Pine Hollow is a relatively steep and direct trail in
American Fork Canyon. It can be used as a climber or descending route. It
runs from its own trailhead on the Alpine Loop road to Ridge 157 about
midway between the Alpine Loop summit and the Tibble Fork - Deer Creek
South Fork junction. Because of tough climbing, roots, and steep
side-slopes this trail rates upper-intermediate in both technical and aerobic
Mad Scientist and dog at
the Pine Hollow trailhead in 1999, ready to start an adventure. Photo by
Matt Flygare. Original trail review August 21, 1999 with latest update
August 17, 2018.
|One big advantage that Pine Hollow offers is a relatively
non-crowded trailhead. When everywhere else in American Fork Canyon is
overflowing with mobs of people, you can usually find a parking spot at Pine Hollow to begin
Pine Hollow also the uppermost trailhead for winter riding. The winter gates
are located just uphill from the Pine Hollow trailhead. So this is the
spot to park if you're headed to the summit on your fat bike.
enjoys the early-morning sunshine in 2014. For winter riding in the Alpine
Loop area, start at Pine Hollow.
||The trail starts right across the street from the entry to the parking
area. This first section of
Pine Hollow is modestly steep and narrow, and will immediately challenge your lungs as well as your
If you don't like stiff climbing on a narrow trail, you can always ride
up the road to the "T" and head into the Timpooneke campground.
Because the Timpanooke trailhead is often completely full on weekends,
many riders park at Pine Hollow and ride up the road to the Salamander
Flat trail 150.
Matt attacks Pine Hollow in 1999 --
temporarily standing up on his exhausted legs so the photo will look
Bring your fossil book. In the limestone, you'll find
organisms from the
era when Utah was under the
ocean, about 320 million years ago. This is a crinoid stem.
various gastropod shells (similar to clams and snails).
The brown lace-like fossil is a
bryozoan, a type of
These rock outcrops are found on the lower Pine Hollow
||The overall average grade is around 650 vertical feet per
mile. This is a substantial slope. Most riders will attack a section of
around 1/10th mile, then put out a foot to rest before moving on. At
least, that's what I do.
Looking up the trail. The next root challenge awaits
in the upper mid-photo. Not a big deal on flat ground, but when you're
barely crawling up a steep slope, you don't have much momentum to work
|At mile 0.8 from the Pine Hollow trailhead, the Salamander
Flat trail comes in on your right. If you're heading for the Willow Hollow
trail or Timpooneke (Timpanogos Perimeter or Bear Canyon), fork to the
If you're heading for the Ridge trail or Tibble
Fork, Deer Creek South Fork, or Mill
Canyon, continue uphill on Pine Hollow.
The Pine Hollow and Salamander Flat trails meet in a
||To stay on Pine Hollow, keep left at the Salamander Flat
fork and begin a grunt climb through tall fir trees. This tough section is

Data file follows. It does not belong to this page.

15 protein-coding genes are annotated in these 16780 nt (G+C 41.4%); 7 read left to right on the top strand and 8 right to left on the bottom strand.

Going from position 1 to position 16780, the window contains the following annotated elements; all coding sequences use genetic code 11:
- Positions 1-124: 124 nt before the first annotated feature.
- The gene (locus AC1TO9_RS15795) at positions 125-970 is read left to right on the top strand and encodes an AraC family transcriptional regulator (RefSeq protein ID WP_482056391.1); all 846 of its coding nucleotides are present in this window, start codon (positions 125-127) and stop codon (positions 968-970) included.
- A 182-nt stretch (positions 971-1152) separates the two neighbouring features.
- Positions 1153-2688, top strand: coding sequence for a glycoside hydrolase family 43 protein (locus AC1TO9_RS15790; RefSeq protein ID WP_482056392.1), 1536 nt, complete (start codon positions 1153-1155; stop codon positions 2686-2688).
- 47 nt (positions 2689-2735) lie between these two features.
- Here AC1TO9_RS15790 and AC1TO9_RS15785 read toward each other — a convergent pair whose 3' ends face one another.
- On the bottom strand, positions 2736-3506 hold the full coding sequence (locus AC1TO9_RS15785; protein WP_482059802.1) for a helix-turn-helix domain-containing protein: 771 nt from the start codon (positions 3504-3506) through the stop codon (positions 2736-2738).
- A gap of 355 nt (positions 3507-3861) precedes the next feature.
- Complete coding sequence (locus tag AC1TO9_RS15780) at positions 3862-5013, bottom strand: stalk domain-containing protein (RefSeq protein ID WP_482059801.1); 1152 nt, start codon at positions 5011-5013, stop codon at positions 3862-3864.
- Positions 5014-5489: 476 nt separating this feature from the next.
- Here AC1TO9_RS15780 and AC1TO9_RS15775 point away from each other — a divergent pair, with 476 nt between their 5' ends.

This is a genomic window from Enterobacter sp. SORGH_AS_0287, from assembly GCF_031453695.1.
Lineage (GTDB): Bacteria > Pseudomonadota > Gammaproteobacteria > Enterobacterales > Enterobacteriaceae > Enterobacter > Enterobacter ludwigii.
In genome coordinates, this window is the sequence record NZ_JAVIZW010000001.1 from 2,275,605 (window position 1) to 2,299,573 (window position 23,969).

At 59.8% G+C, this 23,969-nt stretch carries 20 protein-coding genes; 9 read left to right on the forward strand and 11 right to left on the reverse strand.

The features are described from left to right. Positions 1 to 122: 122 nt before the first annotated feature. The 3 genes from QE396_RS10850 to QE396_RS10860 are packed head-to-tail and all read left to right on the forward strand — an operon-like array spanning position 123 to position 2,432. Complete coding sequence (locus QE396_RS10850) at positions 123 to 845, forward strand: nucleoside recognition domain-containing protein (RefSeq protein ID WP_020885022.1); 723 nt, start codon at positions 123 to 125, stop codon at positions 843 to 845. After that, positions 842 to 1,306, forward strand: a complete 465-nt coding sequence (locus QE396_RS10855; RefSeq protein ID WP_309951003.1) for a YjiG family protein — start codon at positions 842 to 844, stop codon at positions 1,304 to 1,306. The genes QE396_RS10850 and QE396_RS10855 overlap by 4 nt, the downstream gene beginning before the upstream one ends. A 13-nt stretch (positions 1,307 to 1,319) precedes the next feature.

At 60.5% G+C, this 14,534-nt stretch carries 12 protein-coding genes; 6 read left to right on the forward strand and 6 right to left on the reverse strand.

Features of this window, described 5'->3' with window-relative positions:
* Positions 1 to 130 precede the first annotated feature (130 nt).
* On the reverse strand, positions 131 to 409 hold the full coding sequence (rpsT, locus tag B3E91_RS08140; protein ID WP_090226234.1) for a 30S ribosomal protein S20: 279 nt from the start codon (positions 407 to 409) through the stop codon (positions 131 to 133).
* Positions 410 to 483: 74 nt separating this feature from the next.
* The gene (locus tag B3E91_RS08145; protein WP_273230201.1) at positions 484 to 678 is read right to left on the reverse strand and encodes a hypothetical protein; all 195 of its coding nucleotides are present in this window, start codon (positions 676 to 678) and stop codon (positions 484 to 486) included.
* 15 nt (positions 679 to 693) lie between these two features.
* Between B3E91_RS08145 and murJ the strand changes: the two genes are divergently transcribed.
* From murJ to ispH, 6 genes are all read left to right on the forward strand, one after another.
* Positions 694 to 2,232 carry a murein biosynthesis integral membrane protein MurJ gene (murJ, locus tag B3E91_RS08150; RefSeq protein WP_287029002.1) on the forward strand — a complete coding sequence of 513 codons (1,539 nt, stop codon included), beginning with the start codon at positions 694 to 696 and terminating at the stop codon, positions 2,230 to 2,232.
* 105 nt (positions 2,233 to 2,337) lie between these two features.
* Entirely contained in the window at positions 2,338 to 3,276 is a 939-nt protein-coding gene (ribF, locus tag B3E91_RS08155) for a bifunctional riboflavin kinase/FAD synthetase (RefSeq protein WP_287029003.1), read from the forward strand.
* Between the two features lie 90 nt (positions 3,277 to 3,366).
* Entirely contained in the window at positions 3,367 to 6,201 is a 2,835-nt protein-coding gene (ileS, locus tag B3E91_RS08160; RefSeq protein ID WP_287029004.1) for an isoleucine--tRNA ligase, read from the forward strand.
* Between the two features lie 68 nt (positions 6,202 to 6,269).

known affectionately as Pine Hollow's "Puke Hill."
The grunt slope lasts about 2/10ths of a mile. During that
time, you'll gain 200 vertical feet.
Got leg? Bruce grunts up through a rooty
section on upper Pine Hollow.
|The terrain now levels out, and there's some beautiful
riding through aspen forest. You'll reach the Ridge trail at mile 1.6 and
you'll have climbed around 1000 vertical feet. Now that's a slope!
Enjoying the cruise through aspen forest after the
grunt climb is finished.
||If you stay right, it will take you southbound on the Ridge
trail 157. For example, 1/2 mile away is the Ridge Connector trail down to
Salamander Flat. This is a rather techy descent, and is part of the
classic Salamander Flat Loop.
If you go further south toward the summit trailhead, you'll hit some
very steep and rough trail. It's likely you'll do some push-a-bike, but
Coming to Ridge 157. Where now?
|If you make a hard left onto Ridge 157, you're headed for Tibble
Fork, Mill Canyon, and Deer Creek South
Fork. These make some nice
Or you can stay on Ridge 157 all the way to Pole Line Pass, then drop
down the gravel North Fork road and connect back to Pine Hollow with 4.5
miles of pavement.
Lots of great options from the top of Pine Hollow!
Steep trail. As an uphill it's best reserved for strong legs and lungs.
As a downhill, it's a fairly direct plunge back to the trailhead, with
some narrow areas on steep sideslope -- in the oak brush -- that make
Great place to start when other trailheads are overflowing with cars.
Pine Hollow. Not the easiest trail you've ever done.
||Getting there: From I-15, take the Alpine-Highland exit
just south of Point-of-the-Mountain. Go east towards the mountains on UT-92 and continue
up American Fork Canyon. There's a $6 fee per car (as of 2018). About 6 miles up the canyon, turn left at the
North Fork junction and drive 2 miles to Tibble Fork Reservoir. (While riding the loop,
you'll ride up the South Fork from this same junction.) Or park at the junction and end
your ride with a 2-mile road cruise from the reservoir.
Camping: Multiple developed and primitive campgrounds nearby